Let me tell a story. Although I’ve continued posting monthly origami photos, I’ve made very little origami in the past year. I just have a really large backlog of photos (all on my Flickr, if you can find it). Although being stuck at home all the time doesn’t seem like it would interfere with origami (and indeed, I was already stuck at home in previous years due to unemployment), there was more of a psychological shift, as I felt less motivated to pursue certain interests.
Perhaps it didn’t help that I got one particular idea in my head, which is that I would make an origami coronavirus. Some people are really impressed when I say that I design my own origami sometimes. Being impressed is right, it is in fact quite difficult. I created a bunch of prototypes based on completely different fundamentals, and I was never quite satisfied with any of them. And these prototypes just sat in a box next to my desk for long periods of time, because having to figure this one out wasn’t especially enticing.
Eventually I revisited it, and after several more failed ideas, went for something simple. I took a Passiflora unit (by Ekaterina Lukasheva), I just… squished some flaps into triangular shapes. I was specifically thinking of the coronavirus graphic created by the CDC, where the virus is depicted with triangular spike proteins.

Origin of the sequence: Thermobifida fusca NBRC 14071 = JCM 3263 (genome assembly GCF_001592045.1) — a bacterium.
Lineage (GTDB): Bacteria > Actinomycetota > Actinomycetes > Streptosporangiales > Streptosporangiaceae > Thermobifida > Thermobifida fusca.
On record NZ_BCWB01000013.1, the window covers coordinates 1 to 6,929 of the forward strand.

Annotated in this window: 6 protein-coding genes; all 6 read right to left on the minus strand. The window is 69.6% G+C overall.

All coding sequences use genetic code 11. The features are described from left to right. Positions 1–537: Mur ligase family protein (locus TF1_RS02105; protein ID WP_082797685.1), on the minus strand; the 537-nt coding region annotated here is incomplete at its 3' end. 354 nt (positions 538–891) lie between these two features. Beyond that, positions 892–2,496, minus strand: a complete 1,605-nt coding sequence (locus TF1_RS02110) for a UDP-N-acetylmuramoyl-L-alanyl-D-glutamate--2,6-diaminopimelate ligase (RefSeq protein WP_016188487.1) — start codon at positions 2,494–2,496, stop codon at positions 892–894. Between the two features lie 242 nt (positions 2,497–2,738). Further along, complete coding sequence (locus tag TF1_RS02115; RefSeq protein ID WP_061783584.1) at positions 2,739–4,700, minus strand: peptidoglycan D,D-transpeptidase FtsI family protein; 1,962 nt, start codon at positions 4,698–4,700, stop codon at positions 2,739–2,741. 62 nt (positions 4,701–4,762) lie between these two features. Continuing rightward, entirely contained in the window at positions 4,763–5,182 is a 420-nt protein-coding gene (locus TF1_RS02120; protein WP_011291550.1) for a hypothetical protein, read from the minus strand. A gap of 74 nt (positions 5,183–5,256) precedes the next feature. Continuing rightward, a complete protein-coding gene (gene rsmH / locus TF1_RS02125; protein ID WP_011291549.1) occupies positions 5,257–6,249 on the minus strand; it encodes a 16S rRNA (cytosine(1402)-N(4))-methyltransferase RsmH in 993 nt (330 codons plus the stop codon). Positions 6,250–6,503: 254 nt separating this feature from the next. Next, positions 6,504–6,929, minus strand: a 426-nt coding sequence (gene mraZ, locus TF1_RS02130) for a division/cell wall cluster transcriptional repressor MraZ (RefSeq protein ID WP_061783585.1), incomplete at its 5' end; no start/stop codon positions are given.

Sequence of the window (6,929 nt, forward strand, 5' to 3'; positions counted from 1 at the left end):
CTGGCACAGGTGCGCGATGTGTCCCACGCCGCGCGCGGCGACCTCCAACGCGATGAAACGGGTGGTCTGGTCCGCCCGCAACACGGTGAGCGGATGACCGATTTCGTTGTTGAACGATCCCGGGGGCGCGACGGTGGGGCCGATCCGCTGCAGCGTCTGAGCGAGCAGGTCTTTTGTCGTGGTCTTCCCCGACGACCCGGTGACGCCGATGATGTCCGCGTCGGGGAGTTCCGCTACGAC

It’s very simple, but at the same time way too complex. To make the triangles equilateral, I used a bunch of algebra to calculate a particular fold, and then the reference finder to approximate it. And it probably doesn’t even matter, because it’s limited by my own precision rather than the math. I also found, as I started putting pieces together, that they didn’t quite fit, and some of the flaps need to be bent out of the way so as not to intersect each other.
It’s messy, and I’m a bit dissatisfied with it. But I’ll give myself a break. It doesn’t fall apart, and it looks good, what more could I want? I showed it to my husband, and he figured out what it was without me telling him. “Aww, cute”, he said. It’s hard to be mad at an inanimate object.
I made some folding diagrams, if anyone wants to give it a shot. Just ask. It’s middling difficulty, for a 30-unit model. Or, you could also check out this model, which comes with an instructional video.